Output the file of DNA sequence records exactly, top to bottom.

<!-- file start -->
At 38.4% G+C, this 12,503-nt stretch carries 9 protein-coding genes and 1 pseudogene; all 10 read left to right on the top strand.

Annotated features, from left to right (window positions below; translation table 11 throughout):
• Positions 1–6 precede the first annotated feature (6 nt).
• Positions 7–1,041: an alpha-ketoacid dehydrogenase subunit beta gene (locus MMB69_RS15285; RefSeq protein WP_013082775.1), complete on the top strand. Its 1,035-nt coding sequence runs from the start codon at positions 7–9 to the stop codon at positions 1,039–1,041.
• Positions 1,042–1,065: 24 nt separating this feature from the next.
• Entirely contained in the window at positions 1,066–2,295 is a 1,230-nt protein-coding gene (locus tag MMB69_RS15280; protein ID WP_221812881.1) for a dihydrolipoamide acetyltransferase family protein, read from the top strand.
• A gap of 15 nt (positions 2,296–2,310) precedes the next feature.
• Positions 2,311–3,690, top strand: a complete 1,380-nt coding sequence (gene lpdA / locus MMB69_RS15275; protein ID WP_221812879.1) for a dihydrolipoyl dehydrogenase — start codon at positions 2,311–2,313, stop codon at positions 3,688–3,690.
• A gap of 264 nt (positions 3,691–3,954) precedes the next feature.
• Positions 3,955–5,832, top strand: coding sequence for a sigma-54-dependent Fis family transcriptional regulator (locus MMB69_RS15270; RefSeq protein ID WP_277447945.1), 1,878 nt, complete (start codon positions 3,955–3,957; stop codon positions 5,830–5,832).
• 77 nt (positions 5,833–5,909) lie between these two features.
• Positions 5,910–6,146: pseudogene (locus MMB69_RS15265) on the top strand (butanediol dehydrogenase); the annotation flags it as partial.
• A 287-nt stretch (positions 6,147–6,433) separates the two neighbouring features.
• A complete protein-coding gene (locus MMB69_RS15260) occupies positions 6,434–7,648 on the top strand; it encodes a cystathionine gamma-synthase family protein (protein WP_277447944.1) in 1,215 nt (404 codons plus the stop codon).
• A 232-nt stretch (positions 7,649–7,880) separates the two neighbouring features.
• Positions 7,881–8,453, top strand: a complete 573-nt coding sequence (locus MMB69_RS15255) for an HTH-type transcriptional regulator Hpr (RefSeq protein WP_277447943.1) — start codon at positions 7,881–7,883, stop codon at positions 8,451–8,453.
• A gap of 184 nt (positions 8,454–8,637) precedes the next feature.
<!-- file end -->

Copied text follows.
At 38.4% G+C, this 12,503-nt stretch carries 9 protein-coding genes and 1 pseudogene; all 10 read left to right on the top strand.

Annotated features, from left to right (window positions below; translation table 11 throughout):
• Positions 1–6 precede the first annotated feature (6 nt).
• Positions 7–1,041: an alpha-ketoacid dehydrogenase subunit beta gene (locus MMB69_RS15285; RefSeq protein WP_013082775.1), complete on the top strand. Its 1,035-nt coding sequence runs from the start codon at positions 7–9 to the stop codon at positions 1,039–1,041.
• Positions 1,042–1,065: 24 nt separating this feature from the next.
• Entirely contained in the window at positions 1,066–2,295 is a 1,230-nt protein-coding gene (locus tag MMB69_RS15280; protein ID WP_221812881.1) for a dihydrolipoamide acetyltransferase family protein, read from the top strand.
• A gap of 15 nt (positions 2,296–2,310) precedes the next feature.
• Positions 2,311–3,690, top strand: a complete 1,380-nt coding sequence (gene lpdA / locus MMB69_RS15275; protein ID WP_221812879.1) for a dihydrolipoyl dehydrogenase — start codon at positions 2,311–2,313, stop codon at positions 3,688–3,690.
• A gap of 264 nt (positions 3,691–3,954) precedes the next feature.
• Positions 3,955–5,832, top strand: coding sequence for a sigma-54-dependent Fis family transcriptional regulator (locus MMB69_RS15270; RefSeq protein ID WP_277447945.1), 1,878 nt, complete (start codon positions 3,955–3,957; stop codon positions 5,830–5,832).
• 77 nt (positions 5,833–5,909) lie between these two features.
• Positions 5,910–6,146: pseudogene (locus MMB69_RS15265) on the top strand (butanediol dehydrogenase); the annotation flags it as partial.
• A 287-nt stretch (positions 6,147–6,433) separates the two neighbouring features.
• A complete protein-coding gene (locus MMB69_RS15260) occupies positions 6,434–7,648 on the top strand; it encodes a cystathionine gamma-synthase family protein (protein WP_277447944.1) in 1,215 nt (404 codons plus the stop codon).
• A 232-nt stretch (positions 7,649–7,880) separates the two neighbouring features.
• Positions 7,881–8,453, top strand: a complete 573-nt coding sequence (locus MMB69_RS15255) for an HTH-type transcriptional regulator Hpr (RefSeq protein WP_277447943.1) — start codon at positions 7,881–7,883, stop codon at positions 8,451–8,453.
• A gap of 184 nt (positions 8,454–8,637) precedes the next feature.